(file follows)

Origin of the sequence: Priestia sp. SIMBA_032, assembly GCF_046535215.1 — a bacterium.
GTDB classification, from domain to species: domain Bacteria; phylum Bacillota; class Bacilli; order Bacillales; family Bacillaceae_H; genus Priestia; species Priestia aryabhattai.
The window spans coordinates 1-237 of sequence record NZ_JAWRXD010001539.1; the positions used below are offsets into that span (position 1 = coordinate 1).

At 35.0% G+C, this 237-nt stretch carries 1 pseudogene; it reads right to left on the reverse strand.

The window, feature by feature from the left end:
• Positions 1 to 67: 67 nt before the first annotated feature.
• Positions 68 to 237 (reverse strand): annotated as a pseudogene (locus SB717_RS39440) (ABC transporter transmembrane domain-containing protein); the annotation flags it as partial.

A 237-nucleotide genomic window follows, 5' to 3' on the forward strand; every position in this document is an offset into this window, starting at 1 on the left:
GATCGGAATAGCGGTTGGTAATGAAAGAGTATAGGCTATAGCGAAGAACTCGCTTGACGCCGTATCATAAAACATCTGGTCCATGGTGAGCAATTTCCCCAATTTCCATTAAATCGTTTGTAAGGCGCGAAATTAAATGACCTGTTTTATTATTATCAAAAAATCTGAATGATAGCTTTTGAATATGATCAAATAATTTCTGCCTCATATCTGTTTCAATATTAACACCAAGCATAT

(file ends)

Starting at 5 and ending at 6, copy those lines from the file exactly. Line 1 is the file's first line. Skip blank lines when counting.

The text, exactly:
The window, feature by feature from the left end:
• Positions 1 to 67: 67 nt before the first annotated feature.